For example, a fake Russian message announced a “Miners for Trump” rally in downtown Pittsburgh on Oct. 2, 2016, complete with a picture of a miner with a headlamp on his hard hat. Trump campaign operatives spread it. And Trump’s own personal Twitter account retweeted a “Happy Birthday, Mr. President” message in 2017 from another Russian fake.

Barr added that Mueller found 10 episodes involving the president “that could have constituted obstruction of justice as a matter of law,” but did not. Barr repeated Mueller came to no conclusions on obstruction. “Full White House cooperation” shows Trump “had no intent” to obstruct justice, Barr claimed.

Mueller “did not indicate his purpose was to judge” obstruction “and I’m told he felt it was my prerogative” to do so, Barr said. “It’s the obligation of a prosecutor to make such decisions.”

But Mueller did indeed come to a conclusion: Buried on page 182 of the report is the statement the special counsel’s “office similarly determined the contacts between campaign officials and Russia-linked individuals either did not involve the commission of a federal crime or, in the case of campaign finance offenses, that our evidence was not sufficient enough to obtain a conviction.”

In the next sentence, it adds “prosecutorial principles” supported the special counsel’s decision to “charge certain individuals connected with the campaign with making false statements” to Mueller’s office, congressional probers, or both.

And on page 191, Mueller said his office indicted former Trump campaign chairman Paul Manafort for breaking federal foreign agents registration laws while working covertly for the Ukrainian government.

But Manafort and campaign officials George Papadopoulos and Carter Page had not “acted as agents of the Russian government—or under its control—during the relevant time period” of Trump’s campaign.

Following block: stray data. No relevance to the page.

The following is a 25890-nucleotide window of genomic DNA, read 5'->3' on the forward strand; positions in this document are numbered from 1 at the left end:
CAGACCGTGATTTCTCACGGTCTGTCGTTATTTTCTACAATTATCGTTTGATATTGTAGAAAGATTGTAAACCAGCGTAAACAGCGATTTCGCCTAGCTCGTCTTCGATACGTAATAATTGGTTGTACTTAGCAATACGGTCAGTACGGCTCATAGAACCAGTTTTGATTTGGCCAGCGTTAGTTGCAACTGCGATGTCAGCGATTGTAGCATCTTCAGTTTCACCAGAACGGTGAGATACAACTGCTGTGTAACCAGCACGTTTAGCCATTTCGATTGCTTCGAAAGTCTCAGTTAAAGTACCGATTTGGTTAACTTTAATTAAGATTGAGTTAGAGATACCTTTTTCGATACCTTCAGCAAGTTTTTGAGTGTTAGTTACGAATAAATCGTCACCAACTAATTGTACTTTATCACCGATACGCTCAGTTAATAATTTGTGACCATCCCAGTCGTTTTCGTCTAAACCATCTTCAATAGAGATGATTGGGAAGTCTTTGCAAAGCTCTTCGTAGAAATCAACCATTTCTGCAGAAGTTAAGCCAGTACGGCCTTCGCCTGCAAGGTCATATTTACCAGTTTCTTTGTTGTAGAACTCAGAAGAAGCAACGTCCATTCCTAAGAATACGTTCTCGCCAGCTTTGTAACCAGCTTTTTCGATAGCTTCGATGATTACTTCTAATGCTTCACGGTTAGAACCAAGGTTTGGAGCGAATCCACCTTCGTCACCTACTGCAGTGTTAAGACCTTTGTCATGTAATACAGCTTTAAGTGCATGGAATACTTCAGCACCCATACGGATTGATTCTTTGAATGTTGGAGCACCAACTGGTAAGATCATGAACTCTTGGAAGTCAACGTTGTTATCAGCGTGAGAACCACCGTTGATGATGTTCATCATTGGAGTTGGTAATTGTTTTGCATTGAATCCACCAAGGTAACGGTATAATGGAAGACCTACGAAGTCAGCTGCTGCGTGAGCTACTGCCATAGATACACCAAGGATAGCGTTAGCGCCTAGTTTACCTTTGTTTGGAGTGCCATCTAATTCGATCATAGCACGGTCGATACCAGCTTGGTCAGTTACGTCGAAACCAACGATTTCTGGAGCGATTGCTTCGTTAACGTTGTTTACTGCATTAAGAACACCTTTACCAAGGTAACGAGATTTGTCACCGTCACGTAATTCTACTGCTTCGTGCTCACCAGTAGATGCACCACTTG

Barr announced his conclusions even before he sent the edited report to Congress, in CD-ROMs and posted it on DOJ’s website, starting at 11 am Eastern time. He also said Mueller and his team are free to testify to lawmakers, and the top congressional Democrat running investigations of the 2016 will probably call Mueller to the stand.

To top lawmakers and some independent analysts, Barr sounded at his press conference as if, in the words of one on MSNBC, “he was Trump’s defense counsel.” The night before, chairs of five committees probing the election, led by Nadler, asked Barr to call off the press conference.

“The attorney general appears to be waging a media campaign on behalf of President Trump, the very subject of investigation at the heart of the Mueller report,” said Nadler. Barr “should let the facts of the report speak for themselves.” He also said his panel would be calling Mueller and his staff to testify.

The critiques continued after Barr ended his session.

“The process is poisoned before the report is even released,” said Schumer. “Barr shouldn’t be spinning the report at all, but it’s doubly outrageous he’s doing it before America is given a chance to read it.”

Schumer and House Speaker Nancy Pelosi, D-Calif., called Barr’s actions “regrettably partisan” and said the press conference was an “indefensible plan to spin the report.”

“We believe the only way to begin restoring public trust in the handling of the special counsel’s investigation is for Special Counsel Mueller himself to provide public testimony in the House and Senate as soon as possible,” their joint tweet said. “The American people deserve to hear the truth.”

Following the release of the report, John Bachtell, chair of the Communist Party USA, said that “far from ending the criminal investigation into Trump, his family, associates, and campaign, the Mueller report only reveals its breadth, extent, and complexity.” Bachtell commented that ongoing investigations in the House, Senate, and district courts will “dog the rest of Trump’s presidency, and they must continue.”